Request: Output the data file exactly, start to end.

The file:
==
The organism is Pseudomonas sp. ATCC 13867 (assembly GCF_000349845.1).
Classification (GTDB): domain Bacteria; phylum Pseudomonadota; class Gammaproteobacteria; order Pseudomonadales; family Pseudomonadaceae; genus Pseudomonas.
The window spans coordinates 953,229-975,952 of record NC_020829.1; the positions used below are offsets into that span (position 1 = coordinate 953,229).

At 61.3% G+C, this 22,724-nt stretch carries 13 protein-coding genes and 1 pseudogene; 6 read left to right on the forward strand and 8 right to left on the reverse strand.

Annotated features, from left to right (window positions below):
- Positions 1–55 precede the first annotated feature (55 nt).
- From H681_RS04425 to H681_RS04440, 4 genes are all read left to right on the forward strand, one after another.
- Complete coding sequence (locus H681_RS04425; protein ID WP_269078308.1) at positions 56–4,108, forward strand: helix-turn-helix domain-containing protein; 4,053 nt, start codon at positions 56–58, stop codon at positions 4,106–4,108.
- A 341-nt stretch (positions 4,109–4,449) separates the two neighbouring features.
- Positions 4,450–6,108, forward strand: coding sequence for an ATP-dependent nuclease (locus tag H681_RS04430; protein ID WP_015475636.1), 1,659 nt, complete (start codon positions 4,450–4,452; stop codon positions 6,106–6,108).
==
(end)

The organism is Pseudomonas sp. ATCC 13867 (assembly GCF_000349845.1).
Classification (GTDB): domain Bacteria; phylum Pseudomonadota; class Gammaproteobacteria; order Pseudomonadales; family Pseudomonadaceae; genus Pseudomonas.
The window spans coordinates 953,229-975,952 of record NC_020829.1; the positions used below are offsets into that span (position 1 = coordinate 953,229).

At 61.3% G+C, this 22,724-nt stretch carries 13 protein-coding genes and 1 pseudogene; 6 read left to right on the forward strand and 8 right to left on the reverse strand.

Annotated features, from left to right (window positions below):
- Positions 1–55 precede the first annotated feature (55 nt).
- From H681_RS04425 to H681_RS04440, 4 genes are all read left to right on the forward strand, one after another.
- Complete coding sequence (locus H681_RS04425; protein ID WP_269078308.1) at positions 56–4,108, forward strand: helix-turn-helix domain-containing protein; 4,053 nt, start codon at positions 56–58, stop codon at positions 4,106–4,108.
- A 341-nt stretch (positions 4,109–4,449) separates the two neighbouring features.
- Positions 4,450–6,108, forward strand: coding sequence for an ATP-dependent nuclease (locus tag H681_RS04430; protein ID WP_015475636.1), 1,659 nt, complete (start codon positions 4,450–4,452; stop codon positions 6,106–6,108).